If you've ever listened to CBC Radio 2 at 10 PM, you're familiar with The Signal. If you're familiar with The Signal, you're probably familiar with Kishi Bashi. After nights spent listening to my radio, I had to find more of his music. I turned to the internet, discovering his 2012 release 151a.
This 9-song, ethereal, symphonic masterpiece is an exciting journey into interesting sound. Each track puts forth an intricate series of instruments and effects layering to become up beat hand-clappers, or deep and serious experiences.
The album kicks off with an intro that encompasses all that might be found beyond it. A rich symphony of strings, synths, frantic percussion and angelic vocals greets you. From this point on, 151a is a scatterbrained assortment of well composed tracks.
There was much collaboration on this record, which I think lends itself to the unique personality taken on by each track. Either Kishi Bashi is that good at keeping the reins on everything, or outside creative input drove the majority of the record.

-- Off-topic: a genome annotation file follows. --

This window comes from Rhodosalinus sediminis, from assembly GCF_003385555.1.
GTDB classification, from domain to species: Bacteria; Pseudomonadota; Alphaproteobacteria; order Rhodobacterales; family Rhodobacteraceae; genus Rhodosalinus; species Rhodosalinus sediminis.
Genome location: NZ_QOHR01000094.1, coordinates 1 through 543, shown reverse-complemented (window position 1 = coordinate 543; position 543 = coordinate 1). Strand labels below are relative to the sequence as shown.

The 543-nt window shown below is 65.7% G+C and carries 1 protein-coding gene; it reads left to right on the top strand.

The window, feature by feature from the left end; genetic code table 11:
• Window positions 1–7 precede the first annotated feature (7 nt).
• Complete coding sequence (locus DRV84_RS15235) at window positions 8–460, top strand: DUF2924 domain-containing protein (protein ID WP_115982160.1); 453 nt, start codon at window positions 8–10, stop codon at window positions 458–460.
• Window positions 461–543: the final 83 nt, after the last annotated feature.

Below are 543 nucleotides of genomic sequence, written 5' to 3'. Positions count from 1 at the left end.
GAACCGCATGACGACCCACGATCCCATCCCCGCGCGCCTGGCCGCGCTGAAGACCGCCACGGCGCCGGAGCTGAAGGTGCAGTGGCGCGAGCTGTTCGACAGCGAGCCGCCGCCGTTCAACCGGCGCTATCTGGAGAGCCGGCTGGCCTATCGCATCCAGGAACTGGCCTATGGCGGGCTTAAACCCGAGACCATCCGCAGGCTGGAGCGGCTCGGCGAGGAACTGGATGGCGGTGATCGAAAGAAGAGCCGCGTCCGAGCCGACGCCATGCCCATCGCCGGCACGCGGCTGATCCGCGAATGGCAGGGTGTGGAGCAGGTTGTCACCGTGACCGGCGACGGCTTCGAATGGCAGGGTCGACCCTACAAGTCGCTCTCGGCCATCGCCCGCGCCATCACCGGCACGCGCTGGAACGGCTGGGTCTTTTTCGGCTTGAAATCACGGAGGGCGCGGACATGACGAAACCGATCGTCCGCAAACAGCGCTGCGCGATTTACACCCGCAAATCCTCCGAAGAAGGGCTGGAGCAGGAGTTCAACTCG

151a is strange, but it's a good strange. An interesting and exuberant strange. An alternative orchestral pop record that is so well executed that it's hard to believe it exists at all.
Take Me To Church E.P.
Here's four songs that left me pretty much breathless. Dublin's Hozier and his latest, Take Me to Church E.P., is an all too short glimpse of talent and musical prowess from a fantastic young artist.
Somewhere between the heavy and large piano of "Take Me to Church", the stripped down plucked guitar on "Like Real People Do", and the crispy, creepy blues of "Angel of Small Death & The Codeine Scene" I realized that not only was there a perfect range of styles, but that Hozier was one of the best songwriters I've heard in a very long time.
Within the span of four tracks, the listener is given a perfect taste of great music. All connected be an inherently hushed mood and somber feel, the tracks speak for themselves, in that they could all be singles from different records. With reverb heavily applied, the songs are wide reaching and rich in tone though not overbearing.
The closer, "Cherry Wine", was recorded live and is the perfect cap to the album. It's comes across as personal and is much more intimate than its siblings. Remaining acoustic and stripped down, it sounds like Hozier is plucking slick melodies and singing in the next room.
These days, when artists are capable of releasing shorter and shorter records, Hozier pulls it off the best. This far reaching EP covers more ground than some full length records are capable of.